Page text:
(5). Assist with construction of spring box enhancements at pilot sites in the community
            (1). Serve as the short-term and long-term coordinating interface between D-EWB and TCN.
            (2). Provide logistical support to all D-EWB teams while in Uganda.

            (3). Serve as emergency coordinator for documentation and verification in case of emergency project device failure.

c. TCN
            (1). Coordinate with community members who will benefit from a completed project to provide services in kind (such as: data collection and site preparation) during the technical feasibility phase and the construction of the project.
            (2). Accept as owner of facility and assume maintenance responsibility for each completed spring box enhancement.
                        A. Fund all maintenance expenses (labor and material inclusive)
                        B. Provide labor to fix the spring box enhancements in a timely manner
                        C. Contract a qualified Repair worker for all technical repairs.
                        D. Be responsive to local citizen feedback about the spring boxes
                        E. In case of extreme failure which TCN cannot repair, responsible to report detailed failure to RASD and ensure bypass valve use.
            (3).      A. Be responsible for 5% of the final financial cost of the overall project construction.
                        B. Provide all project labor free of charge
4. The participants indicate their agreement in principle with this MOU by providing their signatures below:
Duke Chapter, Engineers Without Borders                                        ___________________

                                                                                                            (Print name; Title)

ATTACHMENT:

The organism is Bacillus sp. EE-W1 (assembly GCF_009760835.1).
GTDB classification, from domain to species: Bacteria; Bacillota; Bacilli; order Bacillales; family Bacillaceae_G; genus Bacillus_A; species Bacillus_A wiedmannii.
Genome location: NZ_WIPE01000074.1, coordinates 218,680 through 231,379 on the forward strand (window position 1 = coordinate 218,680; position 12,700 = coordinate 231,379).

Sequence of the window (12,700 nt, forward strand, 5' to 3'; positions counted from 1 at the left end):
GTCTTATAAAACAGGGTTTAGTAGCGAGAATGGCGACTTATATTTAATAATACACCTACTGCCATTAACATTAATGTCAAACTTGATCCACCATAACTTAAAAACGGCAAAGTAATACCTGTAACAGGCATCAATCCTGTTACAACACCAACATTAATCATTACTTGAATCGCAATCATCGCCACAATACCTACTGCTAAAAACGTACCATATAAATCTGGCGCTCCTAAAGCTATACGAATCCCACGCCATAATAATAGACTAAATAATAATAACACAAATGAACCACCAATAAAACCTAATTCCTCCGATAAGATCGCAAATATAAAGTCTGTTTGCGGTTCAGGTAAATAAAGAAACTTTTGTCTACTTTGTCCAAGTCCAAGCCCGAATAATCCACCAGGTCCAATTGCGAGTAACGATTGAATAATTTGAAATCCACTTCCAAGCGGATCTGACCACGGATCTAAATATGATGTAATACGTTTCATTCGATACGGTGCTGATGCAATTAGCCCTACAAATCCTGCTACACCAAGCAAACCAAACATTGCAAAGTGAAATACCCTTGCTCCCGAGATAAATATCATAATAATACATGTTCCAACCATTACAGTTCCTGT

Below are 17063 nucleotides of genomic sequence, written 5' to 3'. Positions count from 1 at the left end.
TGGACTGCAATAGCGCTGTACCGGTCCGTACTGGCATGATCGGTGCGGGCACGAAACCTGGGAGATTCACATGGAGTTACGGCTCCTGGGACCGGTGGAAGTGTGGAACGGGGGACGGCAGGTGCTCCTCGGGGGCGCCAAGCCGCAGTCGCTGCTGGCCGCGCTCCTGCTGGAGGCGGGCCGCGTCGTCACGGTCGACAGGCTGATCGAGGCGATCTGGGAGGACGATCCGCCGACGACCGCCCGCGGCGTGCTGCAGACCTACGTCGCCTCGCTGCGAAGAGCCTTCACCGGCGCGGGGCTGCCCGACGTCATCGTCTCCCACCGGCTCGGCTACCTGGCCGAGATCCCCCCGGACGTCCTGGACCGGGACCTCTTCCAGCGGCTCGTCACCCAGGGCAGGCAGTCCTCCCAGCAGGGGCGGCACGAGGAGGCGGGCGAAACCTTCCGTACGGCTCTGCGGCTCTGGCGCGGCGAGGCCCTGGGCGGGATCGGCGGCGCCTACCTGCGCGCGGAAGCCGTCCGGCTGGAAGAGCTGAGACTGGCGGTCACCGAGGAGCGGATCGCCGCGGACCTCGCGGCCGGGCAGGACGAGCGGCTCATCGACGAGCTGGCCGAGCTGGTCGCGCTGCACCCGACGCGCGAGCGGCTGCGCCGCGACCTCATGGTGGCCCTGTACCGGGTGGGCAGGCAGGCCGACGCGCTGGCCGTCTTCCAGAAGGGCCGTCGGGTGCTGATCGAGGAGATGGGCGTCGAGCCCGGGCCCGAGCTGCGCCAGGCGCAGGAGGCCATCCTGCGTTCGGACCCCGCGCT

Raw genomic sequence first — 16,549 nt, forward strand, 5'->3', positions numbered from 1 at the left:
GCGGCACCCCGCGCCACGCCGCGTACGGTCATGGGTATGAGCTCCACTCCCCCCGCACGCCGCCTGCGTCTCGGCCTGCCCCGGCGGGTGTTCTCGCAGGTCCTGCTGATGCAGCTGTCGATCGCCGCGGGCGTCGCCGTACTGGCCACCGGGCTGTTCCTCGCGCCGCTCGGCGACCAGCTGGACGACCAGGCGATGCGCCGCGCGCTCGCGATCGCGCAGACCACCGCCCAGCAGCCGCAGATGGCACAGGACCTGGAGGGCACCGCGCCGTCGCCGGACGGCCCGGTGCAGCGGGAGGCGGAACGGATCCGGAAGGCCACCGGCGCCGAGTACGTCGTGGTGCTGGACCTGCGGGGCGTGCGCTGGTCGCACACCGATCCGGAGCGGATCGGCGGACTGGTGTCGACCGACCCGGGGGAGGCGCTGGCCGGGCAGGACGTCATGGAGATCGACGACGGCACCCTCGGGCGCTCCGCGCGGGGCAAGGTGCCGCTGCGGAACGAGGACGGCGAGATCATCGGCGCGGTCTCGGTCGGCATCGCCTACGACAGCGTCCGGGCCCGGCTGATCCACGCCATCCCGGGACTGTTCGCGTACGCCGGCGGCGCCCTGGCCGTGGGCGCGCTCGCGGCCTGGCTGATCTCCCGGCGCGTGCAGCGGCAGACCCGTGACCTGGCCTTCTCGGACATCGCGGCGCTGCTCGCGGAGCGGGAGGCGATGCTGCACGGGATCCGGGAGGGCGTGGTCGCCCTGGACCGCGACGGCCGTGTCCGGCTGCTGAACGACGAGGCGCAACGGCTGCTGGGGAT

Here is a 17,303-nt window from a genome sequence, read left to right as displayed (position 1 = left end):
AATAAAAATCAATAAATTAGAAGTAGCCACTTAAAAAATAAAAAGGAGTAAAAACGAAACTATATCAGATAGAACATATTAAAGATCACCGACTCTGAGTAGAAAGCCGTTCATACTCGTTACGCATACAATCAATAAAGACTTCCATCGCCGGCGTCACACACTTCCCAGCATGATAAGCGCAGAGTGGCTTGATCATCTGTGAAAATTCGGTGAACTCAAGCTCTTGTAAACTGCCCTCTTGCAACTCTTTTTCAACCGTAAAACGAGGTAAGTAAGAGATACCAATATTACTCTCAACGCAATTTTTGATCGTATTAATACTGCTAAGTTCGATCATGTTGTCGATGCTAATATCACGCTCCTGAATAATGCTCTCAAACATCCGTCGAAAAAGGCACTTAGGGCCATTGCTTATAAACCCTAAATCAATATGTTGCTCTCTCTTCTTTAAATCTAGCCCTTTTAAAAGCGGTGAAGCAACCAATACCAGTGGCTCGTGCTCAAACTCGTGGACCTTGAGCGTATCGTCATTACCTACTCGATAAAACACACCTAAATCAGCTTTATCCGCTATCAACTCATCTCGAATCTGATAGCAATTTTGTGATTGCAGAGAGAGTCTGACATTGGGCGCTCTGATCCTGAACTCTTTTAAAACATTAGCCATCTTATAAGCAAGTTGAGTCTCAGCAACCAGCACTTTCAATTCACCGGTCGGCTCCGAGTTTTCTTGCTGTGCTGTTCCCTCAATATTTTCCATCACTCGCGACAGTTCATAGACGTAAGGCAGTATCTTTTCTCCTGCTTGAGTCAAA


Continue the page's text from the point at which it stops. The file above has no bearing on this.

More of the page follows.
Rural Agency for Sustainable Development                                      ___________________

                                                                                                            (Print name; Title)

Town Council, Nkokonjeru                                                                ___________________

                                                                                                            (Print name; Title) 

9.0 Cost Estimate

Provide a preliminary level cost estimate for the project.

Budget Summary



Construction Expenses








Break Down of Costs

1. Construction Expenses


Unit Price ($)

Total (x5)

polyethane plastic (5 meters)



cement for bricks (6 bags)



cement for building (12 bags)



labor for making bricks



sand (from the lake - 1 truck)



pit sand (1 truck)



iron sheets (4 pieces)



timber (4 pieces)



welded wire mesh



tap, wash out (for cleaning), and robbins (used to tie things on)



binding wires (3 kg)



waterproof cement (20 kg)



building labor



gravel (1 truck)



roofing nails (3 kg)



used engine oil (5 L)



transportation of brick to site



transportation for sand to site






Water Distribution Improvement Total






2. Travel Expenses


Per Person Cost

Total (x10)




Tourism Visa






Other required medical tests



Transportation to Project Site






3. Living Expenses


Per Person Cost

Total (x10)

Lodging in Kampala + Entebbe



Food and water in Kampala + Entebbe



Food and water in Nkokonjeru



10.0 Mentor Assessment

The Professional Mentor (for student chapters) or Technical Lead (for professional chapters) should write a short assessment of how the project team prepared this preliminary (30%) design document. This assessment should include individuals involved, studies and designs carried out, project management tasks and quality control procedures followed. You should discuss the requirement in this section with your Professional Mentor/Technical Lead ahead of time to accommodate their schedule in anticipating the submittal deadline. This section is required for review.

10.1 Professional Mentor/Technical Lead Name - List the name of the Professional Mentor/Technical Lead who wrote the assessment.


  • No labels